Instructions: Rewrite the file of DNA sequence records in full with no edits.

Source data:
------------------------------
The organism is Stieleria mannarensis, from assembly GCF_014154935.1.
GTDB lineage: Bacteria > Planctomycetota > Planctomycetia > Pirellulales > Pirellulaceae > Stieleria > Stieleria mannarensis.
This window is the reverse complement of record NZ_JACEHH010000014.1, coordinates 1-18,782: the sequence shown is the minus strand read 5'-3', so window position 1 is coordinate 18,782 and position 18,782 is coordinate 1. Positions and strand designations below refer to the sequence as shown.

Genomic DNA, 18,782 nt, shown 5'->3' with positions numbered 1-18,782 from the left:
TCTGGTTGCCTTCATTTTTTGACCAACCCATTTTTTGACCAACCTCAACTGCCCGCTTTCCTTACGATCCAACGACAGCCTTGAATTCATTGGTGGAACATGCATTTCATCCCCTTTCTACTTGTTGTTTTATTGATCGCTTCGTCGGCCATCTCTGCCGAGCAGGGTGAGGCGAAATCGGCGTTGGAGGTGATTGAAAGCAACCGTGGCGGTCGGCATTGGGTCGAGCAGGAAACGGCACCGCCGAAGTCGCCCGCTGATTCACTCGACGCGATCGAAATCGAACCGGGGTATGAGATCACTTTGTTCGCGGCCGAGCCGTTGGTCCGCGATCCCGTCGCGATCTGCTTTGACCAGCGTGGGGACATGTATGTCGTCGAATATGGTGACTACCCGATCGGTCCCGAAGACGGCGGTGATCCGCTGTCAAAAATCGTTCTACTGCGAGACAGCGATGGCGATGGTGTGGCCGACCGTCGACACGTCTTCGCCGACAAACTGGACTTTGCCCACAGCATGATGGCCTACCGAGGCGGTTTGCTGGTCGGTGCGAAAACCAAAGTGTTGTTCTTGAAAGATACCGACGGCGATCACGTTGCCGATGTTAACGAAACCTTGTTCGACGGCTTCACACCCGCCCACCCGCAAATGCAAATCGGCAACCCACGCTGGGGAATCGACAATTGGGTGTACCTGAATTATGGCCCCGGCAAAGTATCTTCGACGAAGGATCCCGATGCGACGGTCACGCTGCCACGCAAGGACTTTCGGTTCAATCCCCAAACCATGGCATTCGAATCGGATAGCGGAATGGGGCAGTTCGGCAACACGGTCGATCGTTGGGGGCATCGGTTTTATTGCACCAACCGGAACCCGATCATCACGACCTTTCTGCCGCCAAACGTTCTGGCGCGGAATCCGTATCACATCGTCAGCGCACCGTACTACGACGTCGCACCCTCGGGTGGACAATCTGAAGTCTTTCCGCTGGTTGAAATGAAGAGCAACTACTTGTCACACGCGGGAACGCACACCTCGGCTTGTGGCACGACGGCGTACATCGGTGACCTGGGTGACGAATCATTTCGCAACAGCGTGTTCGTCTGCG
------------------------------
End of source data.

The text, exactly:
The organism is Stieleria mannarensis, from assembly GCF_014154935.1.
GTDB lineage: Bacteria > Planctomycetota > Planctomycetia > Pirellulales > Pirellulaceae > Stieleria > Stieleria mannarensis.
This window is the reverse complement of record NZ_JACEHH010000014.1, coordinates 1-18,782: the sequence shown is the minus strand read 5'-3', so window position 1 is coordinate 18,782 and position 18,782 is coordinate 1. Positions and strand designations below refer to the sequence as shown.

Genomic DNA, 18,782 nt, shown 5'->3' with positions numbered 1-18,782 from the left:
TCTGGTTGCCTTCATTTTTTGACCAACCCATTTTTTGACCAACCTCAACTGCCCGCTTTCCTTACGATCCAACGACAGCCTTGAATTCATTGGTGGAACATGCATTTCATCCCCTTTCTACTTGTTGTTTTATTGATCGCTTCGTCGGCCATCTCTGCCGAGCAGGGTGAGGCGAAATCGGCGTTGGAGGTGATTGAAAGCAACCGTGGCGGTCGGCATTGGGTCGAGCAGGAAACGGCACCGCCGAAGTCGCCCGCTGATTCACTCGACGCGATCGAAATCGAACCGGGGTATGAGATCACTTTGTTCGCGGCCGAGCCGTTGGTCCGCGATCCCGTCGCGATCTGCTTTGACCAGCGTGGGGACATGTATGTCGTCGAATATGGTGACTACCCGATCGGTCCCGAAGACGGCGGTGATCCGCTGTCAAAAATCGTTCTACTGCGAGACAGCGATGGCGATGGTGTGGCCGACCGTCGACACGTCTTCGCCGACAAACTGGACTTTGCCCACAGCATGATGGCCTACCGAGGCGGTTTGCTGGTCGGTGCGAAAACCAAAGTGTTGTTCTTGAAAGATACCGACGGCGATCACGTTGCCGATGTTAACGAAACCTTGTTCGACGGCTTCACACCCGCCCACCCGCAAATGCAAATCGGCAACCCACGCTGGGGAATCGACAATTGGGTGTACCTGAATTATGGCCCCGGCAAAGTATCTTCGACGAAGGATCCCGATGCGACGGTCACGCTGCCACGCAAGGACTTTCGGTTCAATCCCCAAACCATGGCATTCGAATCGGATAGCGGAATGGGGCAGTTCGGCAACACGGTCGATCGTTGGGGGCATCGGTTTTATTGCACCAACCGGAACCCGATCATCACGACCTTTCTGCCGCCAAACGTTCTGGCGCGGAATCCGTATCACATCGTCAGCGCACCGTACTACGACGTCGCACCCTCGGGTGGACAATCTGAAGTCTTTCCGCTGGTTGAAATGAAGAGCAACTACTTGTCACACGCGGGAACGCACACCTCGGCTTGTGGCACGACGGCGTACATCGGTGACCTGGGTGACGAATCATTTCGCAACAGCGTGTTCGTCTGCG